Late one night, I was sitting here in an office with the computer, and by this time, it was our last go; everything had been checked, and there was no way to adjust or modify things anymore. There were 2000 coefficients that had to be zero. They were integers. So precisely zero or one or two, but not 0.1 or 0.2 and so on. So, the computer program didn’t have to use high precision. If any one of these coefficients was nonzero, then the theory would not exist, and we would have wasted a lot of time. 

The first batch came in, then the second and third batch, and so on. We already knew that the coefficients in these first batches vanished because we had done previous runs — we had been able to make them zero. The issue was whether all other coefficients were also zero. The batches continued to come in from Brookhaven – 1600, 1700, still zero – 1800. 1900, finally 2000 and all coefficients were zero! At that moment, I knew that the theory existed.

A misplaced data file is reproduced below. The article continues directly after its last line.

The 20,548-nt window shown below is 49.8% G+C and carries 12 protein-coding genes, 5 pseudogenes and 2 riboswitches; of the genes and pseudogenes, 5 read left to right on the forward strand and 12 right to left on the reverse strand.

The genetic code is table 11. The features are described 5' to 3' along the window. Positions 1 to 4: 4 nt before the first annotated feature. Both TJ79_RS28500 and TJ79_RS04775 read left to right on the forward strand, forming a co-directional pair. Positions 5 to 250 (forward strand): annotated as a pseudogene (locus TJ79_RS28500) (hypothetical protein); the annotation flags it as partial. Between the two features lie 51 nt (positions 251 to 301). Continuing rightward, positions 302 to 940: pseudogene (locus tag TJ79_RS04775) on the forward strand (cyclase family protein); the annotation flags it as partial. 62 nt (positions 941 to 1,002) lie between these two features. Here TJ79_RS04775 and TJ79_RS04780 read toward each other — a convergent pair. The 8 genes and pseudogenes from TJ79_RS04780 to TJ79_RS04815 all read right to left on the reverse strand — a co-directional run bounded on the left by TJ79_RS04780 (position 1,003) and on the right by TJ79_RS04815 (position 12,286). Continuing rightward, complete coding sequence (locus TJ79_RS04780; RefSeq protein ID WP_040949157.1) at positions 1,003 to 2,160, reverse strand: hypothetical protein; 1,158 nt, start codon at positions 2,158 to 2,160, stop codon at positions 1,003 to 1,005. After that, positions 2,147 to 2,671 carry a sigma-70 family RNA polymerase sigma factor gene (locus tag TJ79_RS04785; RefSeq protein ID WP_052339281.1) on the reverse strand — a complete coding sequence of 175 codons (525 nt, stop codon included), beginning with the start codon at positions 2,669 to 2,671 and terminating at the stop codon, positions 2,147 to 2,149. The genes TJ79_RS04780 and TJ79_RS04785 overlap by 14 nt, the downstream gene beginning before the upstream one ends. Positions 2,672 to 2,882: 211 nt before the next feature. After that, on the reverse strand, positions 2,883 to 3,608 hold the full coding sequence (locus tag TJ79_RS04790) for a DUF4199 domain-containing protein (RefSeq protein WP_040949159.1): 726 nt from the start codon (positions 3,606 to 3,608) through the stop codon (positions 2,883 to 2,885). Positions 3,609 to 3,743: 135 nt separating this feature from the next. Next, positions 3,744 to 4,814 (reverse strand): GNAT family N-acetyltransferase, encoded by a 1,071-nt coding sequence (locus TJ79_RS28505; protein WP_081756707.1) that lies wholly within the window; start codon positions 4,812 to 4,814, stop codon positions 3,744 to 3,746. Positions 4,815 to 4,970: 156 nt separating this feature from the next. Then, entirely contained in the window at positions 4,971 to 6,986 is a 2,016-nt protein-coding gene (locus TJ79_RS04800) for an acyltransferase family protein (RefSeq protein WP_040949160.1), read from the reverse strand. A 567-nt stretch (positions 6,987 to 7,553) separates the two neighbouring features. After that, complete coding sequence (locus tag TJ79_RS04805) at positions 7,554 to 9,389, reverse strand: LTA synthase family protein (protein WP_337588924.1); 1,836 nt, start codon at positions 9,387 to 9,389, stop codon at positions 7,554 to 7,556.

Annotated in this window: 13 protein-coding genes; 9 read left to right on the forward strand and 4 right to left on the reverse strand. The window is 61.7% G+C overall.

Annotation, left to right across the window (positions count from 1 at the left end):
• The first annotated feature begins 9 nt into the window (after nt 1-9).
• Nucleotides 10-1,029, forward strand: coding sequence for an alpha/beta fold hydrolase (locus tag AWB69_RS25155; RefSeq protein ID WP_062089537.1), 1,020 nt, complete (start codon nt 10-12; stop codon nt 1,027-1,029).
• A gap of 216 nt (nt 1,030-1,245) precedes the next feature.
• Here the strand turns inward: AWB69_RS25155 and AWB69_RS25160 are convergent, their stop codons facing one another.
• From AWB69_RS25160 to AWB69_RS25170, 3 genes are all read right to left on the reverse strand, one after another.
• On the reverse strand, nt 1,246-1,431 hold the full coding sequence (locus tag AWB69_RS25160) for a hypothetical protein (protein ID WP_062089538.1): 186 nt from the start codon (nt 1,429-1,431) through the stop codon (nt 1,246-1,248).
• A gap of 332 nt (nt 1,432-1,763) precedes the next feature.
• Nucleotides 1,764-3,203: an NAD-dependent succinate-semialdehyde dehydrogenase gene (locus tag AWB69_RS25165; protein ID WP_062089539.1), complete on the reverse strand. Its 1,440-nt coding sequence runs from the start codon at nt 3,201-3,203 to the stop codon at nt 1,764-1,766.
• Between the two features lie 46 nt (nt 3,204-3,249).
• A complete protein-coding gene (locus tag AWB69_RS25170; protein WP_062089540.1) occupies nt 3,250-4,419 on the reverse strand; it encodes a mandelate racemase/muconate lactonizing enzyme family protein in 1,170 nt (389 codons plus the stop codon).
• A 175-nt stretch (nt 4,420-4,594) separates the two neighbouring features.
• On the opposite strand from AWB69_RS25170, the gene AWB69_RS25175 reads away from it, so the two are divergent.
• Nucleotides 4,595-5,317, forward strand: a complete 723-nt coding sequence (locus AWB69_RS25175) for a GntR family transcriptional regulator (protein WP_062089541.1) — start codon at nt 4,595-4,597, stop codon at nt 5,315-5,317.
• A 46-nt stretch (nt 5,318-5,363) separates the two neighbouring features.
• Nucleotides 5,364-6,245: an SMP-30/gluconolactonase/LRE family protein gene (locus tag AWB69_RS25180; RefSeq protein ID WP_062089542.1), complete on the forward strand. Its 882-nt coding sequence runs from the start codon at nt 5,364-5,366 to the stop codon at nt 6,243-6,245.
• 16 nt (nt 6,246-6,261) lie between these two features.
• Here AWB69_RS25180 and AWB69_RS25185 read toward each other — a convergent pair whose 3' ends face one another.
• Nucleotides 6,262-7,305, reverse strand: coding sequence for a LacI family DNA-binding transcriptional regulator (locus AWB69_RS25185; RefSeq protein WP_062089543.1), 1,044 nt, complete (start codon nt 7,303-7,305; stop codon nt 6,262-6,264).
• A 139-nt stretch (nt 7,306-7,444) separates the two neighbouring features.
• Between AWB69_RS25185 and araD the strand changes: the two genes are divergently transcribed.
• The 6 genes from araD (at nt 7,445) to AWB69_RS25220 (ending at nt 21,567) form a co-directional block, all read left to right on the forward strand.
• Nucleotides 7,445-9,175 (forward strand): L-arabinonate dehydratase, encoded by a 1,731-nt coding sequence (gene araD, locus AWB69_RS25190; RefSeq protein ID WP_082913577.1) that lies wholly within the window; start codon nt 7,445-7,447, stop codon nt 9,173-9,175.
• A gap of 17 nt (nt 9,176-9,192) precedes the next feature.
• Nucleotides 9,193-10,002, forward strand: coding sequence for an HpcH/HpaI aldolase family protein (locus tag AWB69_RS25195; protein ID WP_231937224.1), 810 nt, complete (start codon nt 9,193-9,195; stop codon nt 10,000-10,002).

I was very tired. In the middle of the night, I phoned Friedman who in a hotel at a conference in Chicago, and I said “Well, Dan, it all works.” And he said, “That’s wonderful.” And then yawned and went back to sleep.  

People had asked if I was excited, elated, but honestly, I was very tired after all of those months of work. So I went back home to sleep. Only in the days after did I realize that this was a major discovery.

Was it celebrated here at the University?

In the beginning, there was no prize, we just had to write an article for the scientific community. We published the findings in The Physical Review. We later added an addendum to the article stating that the computer calculation showed that the theory existed.

On a personal level, I was made Leading Professor, and later, Distinguished Professor. I did get some offers from other institutions, but I decided to stay here. And that was, I think, a wise decision.